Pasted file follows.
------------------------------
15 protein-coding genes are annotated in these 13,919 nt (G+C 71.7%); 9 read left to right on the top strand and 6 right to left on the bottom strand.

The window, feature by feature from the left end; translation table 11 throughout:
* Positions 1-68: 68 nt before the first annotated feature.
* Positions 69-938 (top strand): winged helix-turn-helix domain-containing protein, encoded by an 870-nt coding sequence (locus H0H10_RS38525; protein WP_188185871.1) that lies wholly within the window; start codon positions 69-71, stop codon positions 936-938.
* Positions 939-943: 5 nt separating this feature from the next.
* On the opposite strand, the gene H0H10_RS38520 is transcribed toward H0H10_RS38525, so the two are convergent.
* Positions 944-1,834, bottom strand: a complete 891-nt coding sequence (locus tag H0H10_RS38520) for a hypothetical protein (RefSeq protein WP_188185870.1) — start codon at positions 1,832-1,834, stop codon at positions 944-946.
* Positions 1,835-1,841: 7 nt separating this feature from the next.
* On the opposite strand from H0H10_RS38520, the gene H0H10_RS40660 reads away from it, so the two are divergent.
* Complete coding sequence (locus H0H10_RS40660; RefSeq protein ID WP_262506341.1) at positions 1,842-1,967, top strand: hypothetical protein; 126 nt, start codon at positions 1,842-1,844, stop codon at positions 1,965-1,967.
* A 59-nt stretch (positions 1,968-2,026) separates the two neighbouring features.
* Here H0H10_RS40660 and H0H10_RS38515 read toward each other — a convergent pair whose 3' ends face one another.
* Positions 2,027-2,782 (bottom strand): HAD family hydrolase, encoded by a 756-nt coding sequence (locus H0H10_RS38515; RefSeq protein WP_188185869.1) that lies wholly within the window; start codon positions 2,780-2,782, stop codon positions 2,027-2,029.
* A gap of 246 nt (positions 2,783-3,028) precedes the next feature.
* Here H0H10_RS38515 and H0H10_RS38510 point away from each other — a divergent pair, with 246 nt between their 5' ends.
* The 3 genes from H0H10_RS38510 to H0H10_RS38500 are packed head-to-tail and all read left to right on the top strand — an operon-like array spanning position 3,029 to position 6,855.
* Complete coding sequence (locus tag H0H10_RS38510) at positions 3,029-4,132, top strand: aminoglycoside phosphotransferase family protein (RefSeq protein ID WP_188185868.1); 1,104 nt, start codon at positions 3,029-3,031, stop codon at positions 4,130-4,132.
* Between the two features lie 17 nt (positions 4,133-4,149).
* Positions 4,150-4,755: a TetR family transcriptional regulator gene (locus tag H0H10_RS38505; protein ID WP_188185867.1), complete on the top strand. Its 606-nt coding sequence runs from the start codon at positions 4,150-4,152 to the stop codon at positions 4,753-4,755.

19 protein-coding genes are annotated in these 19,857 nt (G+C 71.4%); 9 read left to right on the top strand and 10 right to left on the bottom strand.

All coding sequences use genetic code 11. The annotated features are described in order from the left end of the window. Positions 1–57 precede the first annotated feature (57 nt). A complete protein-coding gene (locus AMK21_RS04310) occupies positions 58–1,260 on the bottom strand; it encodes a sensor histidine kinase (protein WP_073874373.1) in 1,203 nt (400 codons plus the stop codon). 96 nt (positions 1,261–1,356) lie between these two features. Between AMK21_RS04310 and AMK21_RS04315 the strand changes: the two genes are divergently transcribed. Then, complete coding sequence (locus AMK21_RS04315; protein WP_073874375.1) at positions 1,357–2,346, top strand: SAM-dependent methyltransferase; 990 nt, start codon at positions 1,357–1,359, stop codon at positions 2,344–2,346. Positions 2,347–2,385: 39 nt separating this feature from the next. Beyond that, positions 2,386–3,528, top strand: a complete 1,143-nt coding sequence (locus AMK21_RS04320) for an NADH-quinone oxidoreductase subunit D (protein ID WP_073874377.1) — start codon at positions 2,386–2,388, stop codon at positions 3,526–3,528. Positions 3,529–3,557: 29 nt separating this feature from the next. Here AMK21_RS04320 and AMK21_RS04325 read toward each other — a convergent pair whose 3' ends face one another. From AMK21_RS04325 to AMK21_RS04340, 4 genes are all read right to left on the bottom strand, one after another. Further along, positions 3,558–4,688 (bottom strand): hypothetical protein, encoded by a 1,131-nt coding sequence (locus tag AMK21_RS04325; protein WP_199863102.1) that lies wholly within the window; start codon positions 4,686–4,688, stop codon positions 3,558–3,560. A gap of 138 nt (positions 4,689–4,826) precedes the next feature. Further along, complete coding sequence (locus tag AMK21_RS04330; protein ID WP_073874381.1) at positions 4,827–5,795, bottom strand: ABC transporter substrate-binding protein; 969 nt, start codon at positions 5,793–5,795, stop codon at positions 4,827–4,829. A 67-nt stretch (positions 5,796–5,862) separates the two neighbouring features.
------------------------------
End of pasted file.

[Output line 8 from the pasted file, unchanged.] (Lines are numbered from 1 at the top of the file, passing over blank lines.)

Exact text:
* Positions 1,835-1,841: 7 nt separating this feature from the next.